The Social Security Administration recently noted that more than a third of current retirees rely on Social Security for 90 percent of their retirement income. This is scary. This means that you should start thinking about retirement finance as early as possible.

The average social security payment is a little more than $16,400 a year.  This is something, but it’s not going to be enough for most people to live on.

Remember Tax-Advantaged Accounts

The government makes it somewhat easy to save for retirement in addition to Social Security. There are a number of different tax-advantaged accounts that have names with a number in the 400s. These allow people to save for retirement while also cutting down on the amount of federal income taxes that they have to pay. Tax-advantaged accounts should be an important part of any worker’s retirement planning strategy.

The 401k is probably the most familiar of these retirement accounts, but you can also access tax-deferred accounts if you work for nonprofits or governmental agencies. These accounts are  403b and 457b plans. Some employers will actually offer both. The maximum that employees can contribute for each is $18,000 per year.

Use IRAs As Well

You don’t have to have an employer who sponsors a retirement plan for you. It’s also possible  save money each and every year on your own. As of 2017, you can save up to $5,500 each year ($6,500 if you’re above 50 years of age) in an individual retirement account, also known as an IRA.

There are two flavors of IRA accounts. The traditional format allow you to cut your taxable income in the current year, but requires you to pay taxes on the amount you save and any growth in the account when you access the funds. A Roth IRA does not come with the tax deduction in the current year, but it does allow retirees to withdraw contributed funds and any gains and income tax free.

These accounts come with a 10-percent penalty for accessing the funds before age 59 1/2. The penalty does not apply if your employer lets you go after turning 55. This penalty is in addition to the income taxes that you might have to pay.

Why My Retirement Planning Includes Dividend Stocks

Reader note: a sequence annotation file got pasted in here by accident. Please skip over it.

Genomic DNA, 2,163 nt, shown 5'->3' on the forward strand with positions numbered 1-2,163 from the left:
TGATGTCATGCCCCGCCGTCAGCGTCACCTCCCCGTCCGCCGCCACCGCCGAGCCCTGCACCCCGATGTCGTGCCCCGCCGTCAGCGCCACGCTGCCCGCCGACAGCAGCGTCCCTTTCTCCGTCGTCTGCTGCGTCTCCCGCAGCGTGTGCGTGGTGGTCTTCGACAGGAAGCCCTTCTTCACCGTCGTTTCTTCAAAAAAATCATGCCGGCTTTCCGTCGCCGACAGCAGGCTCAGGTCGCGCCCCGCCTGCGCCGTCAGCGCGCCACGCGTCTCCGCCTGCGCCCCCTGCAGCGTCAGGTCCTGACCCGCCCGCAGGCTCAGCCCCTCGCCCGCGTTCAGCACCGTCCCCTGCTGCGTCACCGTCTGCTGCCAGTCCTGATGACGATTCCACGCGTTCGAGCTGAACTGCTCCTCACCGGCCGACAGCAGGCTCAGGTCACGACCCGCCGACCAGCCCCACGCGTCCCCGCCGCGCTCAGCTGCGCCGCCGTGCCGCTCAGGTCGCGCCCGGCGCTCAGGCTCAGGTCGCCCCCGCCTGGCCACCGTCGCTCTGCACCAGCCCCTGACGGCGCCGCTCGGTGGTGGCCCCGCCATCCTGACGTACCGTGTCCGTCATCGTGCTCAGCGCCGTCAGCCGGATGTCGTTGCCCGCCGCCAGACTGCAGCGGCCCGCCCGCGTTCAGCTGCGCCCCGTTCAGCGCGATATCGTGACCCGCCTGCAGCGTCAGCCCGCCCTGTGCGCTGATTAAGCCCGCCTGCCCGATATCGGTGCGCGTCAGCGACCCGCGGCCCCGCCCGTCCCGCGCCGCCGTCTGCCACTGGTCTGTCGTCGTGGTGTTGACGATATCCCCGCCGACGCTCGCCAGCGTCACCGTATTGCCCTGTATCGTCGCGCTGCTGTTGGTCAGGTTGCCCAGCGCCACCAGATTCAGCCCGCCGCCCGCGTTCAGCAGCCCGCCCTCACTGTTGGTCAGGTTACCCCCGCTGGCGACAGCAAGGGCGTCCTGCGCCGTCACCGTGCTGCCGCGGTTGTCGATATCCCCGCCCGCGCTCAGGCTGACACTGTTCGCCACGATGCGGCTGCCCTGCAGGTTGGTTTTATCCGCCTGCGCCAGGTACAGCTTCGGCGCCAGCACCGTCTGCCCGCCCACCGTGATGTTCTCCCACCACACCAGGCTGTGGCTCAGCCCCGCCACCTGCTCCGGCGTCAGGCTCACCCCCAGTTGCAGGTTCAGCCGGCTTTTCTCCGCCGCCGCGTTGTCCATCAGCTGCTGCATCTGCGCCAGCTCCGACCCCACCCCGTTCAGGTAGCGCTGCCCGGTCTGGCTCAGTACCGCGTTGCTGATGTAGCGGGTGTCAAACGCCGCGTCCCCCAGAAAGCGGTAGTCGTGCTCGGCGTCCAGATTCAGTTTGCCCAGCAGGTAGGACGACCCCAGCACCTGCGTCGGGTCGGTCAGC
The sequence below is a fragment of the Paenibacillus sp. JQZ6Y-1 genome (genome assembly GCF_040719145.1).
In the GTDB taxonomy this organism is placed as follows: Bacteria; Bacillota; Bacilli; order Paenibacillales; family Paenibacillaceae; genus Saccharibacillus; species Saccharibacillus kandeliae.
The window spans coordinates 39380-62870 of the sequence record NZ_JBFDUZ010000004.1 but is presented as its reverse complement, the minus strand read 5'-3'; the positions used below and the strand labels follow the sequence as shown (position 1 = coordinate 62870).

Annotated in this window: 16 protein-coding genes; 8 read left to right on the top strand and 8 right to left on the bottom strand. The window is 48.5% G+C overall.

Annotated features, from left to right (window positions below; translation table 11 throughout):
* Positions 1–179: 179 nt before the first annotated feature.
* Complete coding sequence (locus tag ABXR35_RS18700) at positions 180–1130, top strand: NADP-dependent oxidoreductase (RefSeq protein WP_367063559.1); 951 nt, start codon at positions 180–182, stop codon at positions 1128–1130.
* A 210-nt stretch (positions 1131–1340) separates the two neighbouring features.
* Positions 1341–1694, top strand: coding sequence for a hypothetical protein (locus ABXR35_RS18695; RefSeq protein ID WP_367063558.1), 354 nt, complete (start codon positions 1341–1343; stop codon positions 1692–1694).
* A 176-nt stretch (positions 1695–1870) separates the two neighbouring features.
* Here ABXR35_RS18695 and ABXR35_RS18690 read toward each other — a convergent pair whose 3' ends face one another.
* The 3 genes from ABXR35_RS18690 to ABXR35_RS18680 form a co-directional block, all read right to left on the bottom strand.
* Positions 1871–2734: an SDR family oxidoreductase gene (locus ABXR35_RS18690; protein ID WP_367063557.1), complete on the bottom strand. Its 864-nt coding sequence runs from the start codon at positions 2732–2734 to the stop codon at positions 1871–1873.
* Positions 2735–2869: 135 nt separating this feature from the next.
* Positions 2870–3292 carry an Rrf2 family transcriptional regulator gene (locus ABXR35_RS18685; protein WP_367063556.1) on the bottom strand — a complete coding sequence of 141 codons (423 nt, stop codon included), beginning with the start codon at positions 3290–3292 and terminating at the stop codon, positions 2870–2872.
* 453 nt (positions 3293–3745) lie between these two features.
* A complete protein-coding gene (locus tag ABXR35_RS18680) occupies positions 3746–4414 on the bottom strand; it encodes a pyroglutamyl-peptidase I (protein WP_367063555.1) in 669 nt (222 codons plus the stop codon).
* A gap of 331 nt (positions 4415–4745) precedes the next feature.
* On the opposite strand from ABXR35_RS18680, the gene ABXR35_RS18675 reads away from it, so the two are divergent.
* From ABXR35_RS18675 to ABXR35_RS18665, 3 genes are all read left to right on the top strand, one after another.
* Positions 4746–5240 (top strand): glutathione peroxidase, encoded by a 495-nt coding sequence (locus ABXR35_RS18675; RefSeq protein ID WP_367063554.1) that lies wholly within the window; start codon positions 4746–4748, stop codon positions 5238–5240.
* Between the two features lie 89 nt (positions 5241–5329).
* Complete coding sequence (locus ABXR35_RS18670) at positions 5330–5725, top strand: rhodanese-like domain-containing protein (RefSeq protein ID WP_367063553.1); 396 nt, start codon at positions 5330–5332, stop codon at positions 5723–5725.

I could sit back and plan to use pensions and Social Security payments for my entire retirement income. I could also wind up eating Alpo. That’s why I’m buying stocks to build up a passive income that comes in when I can no longer work or hit an age when I don’t have to work.

Stocks (at least a broad exposure to them) have tended to grow over time. They also throw off dividends and distributions that are real cash that real companies pay. These dividends tend to grow at a rate that exceeds the level of inflation over the long run. Therefore, my purchasing power should not go down on this part of my retirement income. It likely will for pension and Social Security income.

What does your retirement planning look like? What avenues are you using?

Sign Up For Updates

If you’d like to follow my progress each month, be sure to go to the top of the page and sign up for updates. You can also follow me on Twitter.  I’m now closing in on 350 followers, and I appreciate the support.

Also, if you could share this latest update below via Twitter, Facebook, or any other social media platform, it would be much appreciated. I want to inspire others to improve their finances and show them some easy ways that they can do so.  Just click on the “Share This” link at the bottom of this post!

Disclaimer: This site has affiliate links. If you sign up with one of these affiliate links, I may earn compensation. I appreciate any support you might provide.

Credit Cards

Paying Off Debt With Online Earnings–Part 3

 

Over the past month or so, I’ve been tracking my attempts at paying off debt with online earnings. This is probably going to be a long, drawn out process.

I graduated from grad school with more than $36,000 in debt. Well, it was probably just above $20,000 when I graduated. Then I ran into a four-month gap between the end of my grad assistantship and my first paycheck at my new job. I also had to move to take the job.

Erasing Debt with Online Earnings
Erasing Debt with Online Earnings

Needless to say, the debt grew quite a bit within just a few months. I was not happy. That was a little more than four years ago. My goal is now to pay off this debt in short order. I’d like to have it paid off within the next couple of years.